How modest are the wardrobe choices?
I’m pretty sure Patti LaBelle and Keshia Knight Pulliam made the wise choice to outfit themselves in this movie, because LaBelle is always positively dripping in decadent fabrics and at one point I’m pretty sure Pulliam was wearing Louboutin boots, which are definitely not in the Lifetime budget (at least not when Patti LaBelle is also in the budget).
Is there a mysterious old man, and does that old man turn out to be Santa?
I will give it to you straight: The plot of this movie is all over the place. It hints at stakes and then immediately backs away. There is an entire story line about how Anthony has to pick up his brother’s wife—a Marine stationed in Turkey—from the airport in order to surprise his niece Jordan at the big Christmas party, and Anthony just forgets, but no one ever gets mad at him about it. Anthony’s ultimate confession of love to Grace is then set up in a letter to Santa because their friend’s company is apparently donating a dollar for every Santa letter the adults at her party write. (Why would a company do that??) But then Anthony just gives the letter directly to Grace, not only taking Santa out of the equation but also depriving a vague charity of a vague dollar. How about you set a few calendar reminders and respect the magic of Christmas next year, bud?
Does anyone almost kiss only to be interrupted?
Grace and Anthony are interrupted while under the mistletoe, but it is by a second line, so seeing as it’s New Orleans, I will let this one slide.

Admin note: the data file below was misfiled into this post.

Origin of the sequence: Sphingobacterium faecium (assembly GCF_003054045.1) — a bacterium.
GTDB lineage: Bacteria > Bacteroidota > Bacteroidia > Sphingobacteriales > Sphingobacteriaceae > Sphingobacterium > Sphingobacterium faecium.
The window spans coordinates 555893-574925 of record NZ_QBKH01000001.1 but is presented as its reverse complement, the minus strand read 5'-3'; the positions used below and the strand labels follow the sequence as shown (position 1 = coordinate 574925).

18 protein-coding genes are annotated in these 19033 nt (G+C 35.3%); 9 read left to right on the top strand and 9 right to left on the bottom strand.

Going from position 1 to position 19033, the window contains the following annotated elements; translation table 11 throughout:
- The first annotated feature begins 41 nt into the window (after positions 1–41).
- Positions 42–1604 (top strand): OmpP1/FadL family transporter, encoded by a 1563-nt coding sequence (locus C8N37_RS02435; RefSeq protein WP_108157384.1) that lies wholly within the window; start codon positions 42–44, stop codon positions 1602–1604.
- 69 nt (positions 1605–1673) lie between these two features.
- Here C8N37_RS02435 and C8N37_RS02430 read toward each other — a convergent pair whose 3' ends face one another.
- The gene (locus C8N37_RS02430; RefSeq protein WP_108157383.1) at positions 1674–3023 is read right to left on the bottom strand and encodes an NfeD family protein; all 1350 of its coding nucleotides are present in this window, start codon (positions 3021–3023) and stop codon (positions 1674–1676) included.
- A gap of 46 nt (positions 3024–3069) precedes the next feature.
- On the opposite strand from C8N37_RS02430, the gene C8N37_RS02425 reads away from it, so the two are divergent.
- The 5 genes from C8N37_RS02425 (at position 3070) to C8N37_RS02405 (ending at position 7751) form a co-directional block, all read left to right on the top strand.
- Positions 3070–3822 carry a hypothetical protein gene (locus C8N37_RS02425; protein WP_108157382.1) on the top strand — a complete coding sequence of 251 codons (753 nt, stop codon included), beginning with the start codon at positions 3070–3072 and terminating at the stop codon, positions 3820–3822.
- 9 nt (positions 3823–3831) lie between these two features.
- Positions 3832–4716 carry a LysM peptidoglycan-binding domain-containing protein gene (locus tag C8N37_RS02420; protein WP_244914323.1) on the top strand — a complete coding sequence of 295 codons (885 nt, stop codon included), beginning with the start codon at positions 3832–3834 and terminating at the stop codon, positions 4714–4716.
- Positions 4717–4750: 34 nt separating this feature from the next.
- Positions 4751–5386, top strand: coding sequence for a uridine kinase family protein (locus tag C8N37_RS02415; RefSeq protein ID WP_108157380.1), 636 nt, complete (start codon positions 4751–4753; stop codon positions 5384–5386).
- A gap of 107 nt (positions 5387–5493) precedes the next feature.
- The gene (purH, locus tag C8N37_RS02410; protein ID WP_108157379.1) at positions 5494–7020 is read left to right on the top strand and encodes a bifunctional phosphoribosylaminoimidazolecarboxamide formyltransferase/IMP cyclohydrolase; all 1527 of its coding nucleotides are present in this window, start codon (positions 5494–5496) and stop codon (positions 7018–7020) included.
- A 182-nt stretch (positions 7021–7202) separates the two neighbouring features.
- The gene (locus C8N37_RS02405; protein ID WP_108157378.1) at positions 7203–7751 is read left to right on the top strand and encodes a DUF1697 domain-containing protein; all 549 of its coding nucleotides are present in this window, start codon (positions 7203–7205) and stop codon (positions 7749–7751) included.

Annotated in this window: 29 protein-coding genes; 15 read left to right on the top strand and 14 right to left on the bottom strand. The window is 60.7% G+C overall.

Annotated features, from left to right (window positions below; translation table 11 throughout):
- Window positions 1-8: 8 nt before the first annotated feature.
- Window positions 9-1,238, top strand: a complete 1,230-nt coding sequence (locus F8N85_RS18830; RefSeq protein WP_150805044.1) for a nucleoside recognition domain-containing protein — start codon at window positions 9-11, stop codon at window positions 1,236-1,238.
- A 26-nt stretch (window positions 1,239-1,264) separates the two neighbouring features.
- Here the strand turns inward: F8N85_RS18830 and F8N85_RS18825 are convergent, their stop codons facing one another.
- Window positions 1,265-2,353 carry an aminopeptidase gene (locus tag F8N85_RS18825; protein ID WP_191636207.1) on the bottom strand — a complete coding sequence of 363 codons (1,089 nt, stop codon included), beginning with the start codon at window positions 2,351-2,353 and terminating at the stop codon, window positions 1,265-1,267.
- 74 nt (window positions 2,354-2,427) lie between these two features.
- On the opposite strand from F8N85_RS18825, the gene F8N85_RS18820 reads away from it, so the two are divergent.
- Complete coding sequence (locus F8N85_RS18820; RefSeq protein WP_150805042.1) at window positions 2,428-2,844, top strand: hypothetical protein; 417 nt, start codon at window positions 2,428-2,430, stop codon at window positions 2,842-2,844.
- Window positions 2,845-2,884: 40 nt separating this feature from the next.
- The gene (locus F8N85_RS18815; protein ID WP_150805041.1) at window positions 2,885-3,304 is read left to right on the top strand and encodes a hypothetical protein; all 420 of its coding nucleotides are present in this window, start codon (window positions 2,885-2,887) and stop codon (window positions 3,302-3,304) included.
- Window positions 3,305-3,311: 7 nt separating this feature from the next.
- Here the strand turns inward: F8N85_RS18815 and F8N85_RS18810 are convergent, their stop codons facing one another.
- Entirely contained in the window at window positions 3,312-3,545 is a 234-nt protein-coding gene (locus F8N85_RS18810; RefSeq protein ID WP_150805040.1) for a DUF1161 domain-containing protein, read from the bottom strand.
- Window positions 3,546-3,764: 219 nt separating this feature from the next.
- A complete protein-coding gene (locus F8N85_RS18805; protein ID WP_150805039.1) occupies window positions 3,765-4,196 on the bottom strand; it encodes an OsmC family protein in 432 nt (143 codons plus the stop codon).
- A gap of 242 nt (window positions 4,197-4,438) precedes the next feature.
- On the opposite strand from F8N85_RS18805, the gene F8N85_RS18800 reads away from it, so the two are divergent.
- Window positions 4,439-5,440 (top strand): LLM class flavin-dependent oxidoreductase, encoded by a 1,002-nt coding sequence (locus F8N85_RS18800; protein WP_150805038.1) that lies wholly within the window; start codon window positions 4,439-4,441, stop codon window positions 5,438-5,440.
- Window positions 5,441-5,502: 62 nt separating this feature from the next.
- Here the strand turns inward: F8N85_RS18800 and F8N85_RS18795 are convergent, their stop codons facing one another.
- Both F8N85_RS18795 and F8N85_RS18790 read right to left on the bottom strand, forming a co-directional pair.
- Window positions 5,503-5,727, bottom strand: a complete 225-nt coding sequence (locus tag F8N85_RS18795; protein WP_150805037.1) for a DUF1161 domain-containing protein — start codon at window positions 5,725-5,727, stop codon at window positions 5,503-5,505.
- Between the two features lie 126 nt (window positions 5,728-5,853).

Did this movie make me cry?
The moment Anthony and his brother started talking about surprising Jordan with her mother’s return from another country, I started anticipating getting emotional. To this day, Valentine’s Day is one of the worst movies I’ve ever seen in a theater, but I still burst into tears when it was unexpectedly revealed that Julia Roberts’s character was an Army captain returning home to her son. I’m an easy mark, and yet … Anthony leaving his sister-in-law to fend for herself and roll up to her family’s party in a cab kind of undercut that moment. Instead, I cried at the very end when Anthony ultimately redeemed himself by calling back to a story he told Grace in the first act about a New Orleans man who won over his bride by filling a streetcar with the thing she loved most: animals. So, after Grace flees yet another party, fearing she won’t be able to fit into his big, loving family, Anthony pulls up to her in a streetcar full of the one thing we all love most at Christmas time: Patti LaBelle.